Mbreedi it does seem to tend to snowball on you, doesn't it? We've always loved keeping fish and when we were able to get back into it, we decided to focus on bettas and breeding. We're really enjoying it.
Our goal is to raise 100 to adulthood. If we can manage that we'll join the IBC and try some showing.
The lesson for this weekend was; Floating plants ONLY in the fry tank!!
We had in there some anarchis, some java moss and a potted up blue pickerel weed.
~ Craft mesh makes awesome pots for aquatic plants. You can make them any size and shape to fit a variety of plants, needs and tanks. Just not fry tanks.
When all the new fry were in the tupperware (actually the exact container is this; http://www.glad.com/food-storage/containers/deep-dish/ I really like it, but be careful picking it up filled with water, it wants to flex) vanished, I was very puzzled as to why. I still am, but I also started examining the larger fry tank the container was floating in for things other then fry.
A day later, I saw ... a leech!!!! I don't know if they prey on fry, but it was up on a leaf on the pickerel weed, and I thought "To heck with it, let's just break down the tank!"
And so that's what I did. I drained water from the tank into another "glad" through an airstone, so I could keep the same water for the fry, minus any nasties. Then, I carefully caught the CT fry with a baby food jar.
There are 4. Now in their own glad container, with a bit of very clean java moss and anarchis from a different tank. They are not pleased. They feel better with the plants in there though. Three are the same size and the last one is about half the size, but fast as lightening. It took me 3 times as long to catch that one as all the others combined.
Once I was really sure I had all the baby bettas out, I took out every plant and leaf, shaking them carefully and putting them into a separate container of water, just in case I missed someone.
I did the blue pickerel last. I shook out the roots and Holy aquatic life!! There were bloodworms and caddis fly larvae and the leech's little brother, and some evil looking, bright red, segmented, wormy-looking insect, about a half inch long.
~Some species of caddis fly have carnivorous larvae
~Ramshorn snails will eat the protective silk cocoon some species of caddis fly larvae spin
~A truly startling amount of life can hide in the 4x4 inch roots of a blue pickerel weed
I left the tank set up for 24 hours and checked it several times in case I missed someone, but no, we're down to 4 baby bettas from that spawn. And there is something in that tank that is a nocturnal predator. It was empty save for water, bugs and some detritus. There was a good amount of mosquito larvae in there along with everything I shook out of the pickerel weed roots - but not this morning! There's less then half the amount that was there last night.
In a few minutes, the water and bugs will be poured out into the back yard, the tank thoroughly rinsed out with the hose, and set up again.Once I've got some pairs conditioned, we'll try again.
The CT 4 will remain in their glad until I can get a net breeder box, and they can grow in that in the community tank - we're going to see if the presence of other fish and the strong filter negates the growth hormone effect.
I think the floating plants can be saved, but the blue pickerel weed was executed for it's crimes of harboring the enemy and accomplice to fry murder.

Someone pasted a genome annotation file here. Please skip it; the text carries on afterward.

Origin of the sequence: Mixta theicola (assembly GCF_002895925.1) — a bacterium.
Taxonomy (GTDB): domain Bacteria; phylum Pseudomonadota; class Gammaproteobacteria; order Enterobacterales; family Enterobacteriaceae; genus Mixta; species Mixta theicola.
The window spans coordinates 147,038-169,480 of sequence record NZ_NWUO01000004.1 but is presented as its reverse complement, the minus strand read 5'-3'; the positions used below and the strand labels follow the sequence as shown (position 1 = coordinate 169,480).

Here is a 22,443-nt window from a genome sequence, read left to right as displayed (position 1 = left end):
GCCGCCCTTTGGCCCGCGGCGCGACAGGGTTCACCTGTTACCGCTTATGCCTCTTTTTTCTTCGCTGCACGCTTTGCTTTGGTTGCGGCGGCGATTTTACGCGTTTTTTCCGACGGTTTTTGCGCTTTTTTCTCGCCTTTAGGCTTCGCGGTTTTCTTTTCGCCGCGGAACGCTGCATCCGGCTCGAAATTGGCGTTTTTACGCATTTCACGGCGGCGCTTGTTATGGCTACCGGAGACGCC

LOL have never heard of capital punishment on plants, no fair trail either, you evil dictator. I have a couple banana plants in our fry tank. have not seen any problems with them. We have at least 50 fry still swimming strong. Have been getting a lot of green algae though.
The Crowntail 4 are doing GREAT!!
Eating and swimming and growing. I wish they were growing a bit faster, but hey, who doesn't.
They're getting big enough to see fins besides the tail, and I think I can see some ventrals, so the microworm heavy diet I fed them in ignorance may not have done any damage.
~Microworms are the easiest food, but not the best.
~It is really easy to supplement with just hatched mosquito larvae. Just keep some aged water around, and daily put a bit into a plastic shoe box, keep it outside. When you siphon the fry tank, replace the water using the aged water from the shoebox, which will have lots of mosquito eggs in it.
It took me so long to update this because I didn't want to do one more update without pics.
~I am finally getting better at taking pictures of fish!!
I'm thinking they're going to stay white for a long time, because the parents are both white/iridescent bodied, the father with red fins, the mother with multi.
~Next I need to work on decent pics of Mom and Dad.
We are conditioning some pairs to try another couple of spawns. We're undecided about re-spawning the parents. Right now our goal is colorful pets and learning how to raise fry, but I finally broke down and got a nice starter red pair that may throw a few show-worthy fry, as DD wants to join the IBC and show.
~I have learned that I am NOT getting better at taking pictures of fish, that was apparently a fluke. Or, just the odds, out of hundreds of pictures (I love digital cameras <3 ) a couple had to turn out well.
So, no pics for this update.
Which is a shame as we finally have some COLOR!! The biggest of the Crowntail 4 has some red showing on his fins. WOOT! You can also see that he does have ventrals and the crowntail trait is now readily seen.
Sadly, they are now the Crowntail 3. Speedy, the runty one, and the only one who had a name, never did grow significantly and finally passed. I am hoping we will not get down to 2, as I am nursing another through a swimbladder issue. It seems to be improving though, so I am hopeful.